Dear Hollywood Reporter, The Demise Of The Typical Movie Star Is An Awesome Reality
Bye Jennifer Lawrence! Hello Letitia Wright!
Okay — that’s mean. But here’s the thing — I’m in the mood to address an article in The Hollywood Reporter — written by film critic Steve Galloway — titled: If Jennifer Lawrence Can’t Open a Movie, Who Can?
Galloway is evidently trying to bemoan the notion that the days of A-listers being able to dominate the box office with the authority that befits their station may be tragically coming to an end — and this realization is disastrous and too heartbreaking to fathom.
He draws from Lawrence’s recent outings and how the unremarkable response to Passengers, Mother! and more recently — Red Sparrow — is proof of clear and present danger when it comes to the once prized status of a career — that benefited from the ingenue phase — a rite of passage that every young White actress gets to experience with automatic admission.
Like her bestie— fellow A-lister — Emma Stone who began her ascent to movie stardom with launching pads like Easy A (2010) and awards-darling The Help (2011) — Lawerence was also primed with opportunities to establish her immense worth to studio execs — by exhibiting her acting chops in earlier fare like Winter’s Bone (2010) and the global phenom franchise — The Hunger Games (2012).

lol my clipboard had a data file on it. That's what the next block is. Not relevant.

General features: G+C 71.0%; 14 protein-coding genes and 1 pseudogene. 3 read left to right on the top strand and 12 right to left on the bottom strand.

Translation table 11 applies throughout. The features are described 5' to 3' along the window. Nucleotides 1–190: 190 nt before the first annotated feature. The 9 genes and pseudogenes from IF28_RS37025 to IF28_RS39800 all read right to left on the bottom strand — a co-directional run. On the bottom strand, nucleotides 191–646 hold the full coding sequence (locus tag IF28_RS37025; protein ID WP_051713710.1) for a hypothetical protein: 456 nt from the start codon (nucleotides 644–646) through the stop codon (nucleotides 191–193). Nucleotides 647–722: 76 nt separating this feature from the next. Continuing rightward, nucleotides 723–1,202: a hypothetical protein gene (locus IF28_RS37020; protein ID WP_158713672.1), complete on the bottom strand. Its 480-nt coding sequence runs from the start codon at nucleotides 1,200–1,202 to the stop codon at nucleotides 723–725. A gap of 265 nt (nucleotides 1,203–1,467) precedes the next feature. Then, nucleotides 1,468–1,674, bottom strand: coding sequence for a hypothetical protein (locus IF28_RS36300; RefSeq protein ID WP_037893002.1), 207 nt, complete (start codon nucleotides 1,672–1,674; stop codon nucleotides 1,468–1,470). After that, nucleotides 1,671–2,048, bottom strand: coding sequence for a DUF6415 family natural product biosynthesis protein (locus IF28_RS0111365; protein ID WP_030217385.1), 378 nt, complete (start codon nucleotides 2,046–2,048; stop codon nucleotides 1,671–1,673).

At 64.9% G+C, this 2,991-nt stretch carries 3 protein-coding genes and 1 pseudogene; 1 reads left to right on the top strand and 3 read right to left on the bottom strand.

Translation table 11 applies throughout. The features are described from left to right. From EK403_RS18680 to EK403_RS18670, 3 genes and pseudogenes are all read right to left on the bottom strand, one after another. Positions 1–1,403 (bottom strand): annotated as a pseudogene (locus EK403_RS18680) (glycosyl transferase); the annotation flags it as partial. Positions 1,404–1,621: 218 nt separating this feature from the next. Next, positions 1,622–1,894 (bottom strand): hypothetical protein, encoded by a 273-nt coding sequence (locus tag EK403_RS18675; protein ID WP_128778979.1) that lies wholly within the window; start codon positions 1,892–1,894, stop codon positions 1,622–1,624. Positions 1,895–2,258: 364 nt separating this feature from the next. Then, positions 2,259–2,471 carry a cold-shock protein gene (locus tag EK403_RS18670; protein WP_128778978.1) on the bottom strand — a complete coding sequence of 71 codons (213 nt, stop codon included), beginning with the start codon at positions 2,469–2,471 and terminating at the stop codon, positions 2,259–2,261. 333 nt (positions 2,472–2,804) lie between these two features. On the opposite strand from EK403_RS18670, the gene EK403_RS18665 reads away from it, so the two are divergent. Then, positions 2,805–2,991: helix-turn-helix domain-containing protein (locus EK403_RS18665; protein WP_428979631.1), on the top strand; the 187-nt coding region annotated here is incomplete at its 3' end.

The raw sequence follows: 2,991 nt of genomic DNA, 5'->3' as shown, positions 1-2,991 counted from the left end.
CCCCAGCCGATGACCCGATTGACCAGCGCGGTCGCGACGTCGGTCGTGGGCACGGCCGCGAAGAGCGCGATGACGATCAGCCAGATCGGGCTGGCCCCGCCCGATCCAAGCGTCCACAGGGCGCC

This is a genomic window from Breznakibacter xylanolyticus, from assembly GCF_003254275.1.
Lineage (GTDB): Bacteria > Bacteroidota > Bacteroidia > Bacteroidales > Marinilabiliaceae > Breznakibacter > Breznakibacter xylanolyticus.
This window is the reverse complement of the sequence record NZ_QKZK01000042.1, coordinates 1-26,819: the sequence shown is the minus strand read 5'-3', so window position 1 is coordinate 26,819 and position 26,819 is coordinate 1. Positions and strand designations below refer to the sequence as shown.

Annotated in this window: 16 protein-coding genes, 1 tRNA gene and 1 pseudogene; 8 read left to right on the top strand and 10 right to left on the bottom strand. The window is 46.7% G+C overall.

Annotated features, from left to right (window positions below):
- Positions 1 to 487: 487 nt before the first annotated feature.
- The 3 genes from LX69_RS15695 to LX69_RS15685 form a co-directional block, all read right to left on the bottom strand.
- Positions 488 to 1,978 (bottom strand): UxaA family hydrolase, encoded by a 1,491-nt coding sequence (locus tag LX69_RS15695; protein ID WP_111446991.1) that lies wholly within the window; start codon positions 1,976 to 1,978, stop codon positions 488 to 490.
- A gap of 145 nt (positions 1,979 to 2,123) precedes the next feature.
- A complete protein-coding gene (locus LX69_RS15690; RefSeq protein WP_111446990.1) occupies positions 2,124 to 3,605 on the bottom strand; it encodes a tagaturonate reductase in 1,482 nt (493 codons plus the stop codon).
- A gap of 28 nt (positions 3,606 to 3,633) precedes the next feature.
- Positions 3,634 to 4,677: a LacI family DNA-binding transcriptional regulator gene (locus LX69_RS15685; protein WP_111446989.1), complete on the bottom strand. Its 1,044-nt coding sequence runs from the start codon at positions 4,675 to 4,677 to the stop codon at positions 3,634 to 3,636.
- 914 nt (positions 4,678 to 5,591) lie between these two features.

Lawrence came into her own when she wowed critics with her performance in Silver Linings Playbook (2012) where she played a troubled young widow with depression — and ended up winning a Best Actress Oscar in 2013.
Aside from her adherence to solid franchises and complexly tortured characters (Joy and Serena) — Lawrence hasn’t really exhibited the level of talent that would guarantee her ability to maintain the momentum that is rapidly decreasing.
Galloway seems to be experiencing the pangs of disbelief at the imminent demise of a typical movie star who was handed the world on a gold platter — but is somehow ill-equipped to hold up her end of the bargain.
“I thought Lawrence was the real thing, until her box office began to show signs of continental drift. The news that she’s had her third flop in a row with Red Sparrow (following Passengers and mother!) was especially disheartening for admirers like myself.”
Look — I get it — if you’re a fan of Hollywood’s golden girl and then suddenly realize that her star might be prematurely fading — you will feel a sense of concern and confusion — especially when you’re job is immersed in actually caring about these types of things.
But then Galloway takes it too far with this bold declaration: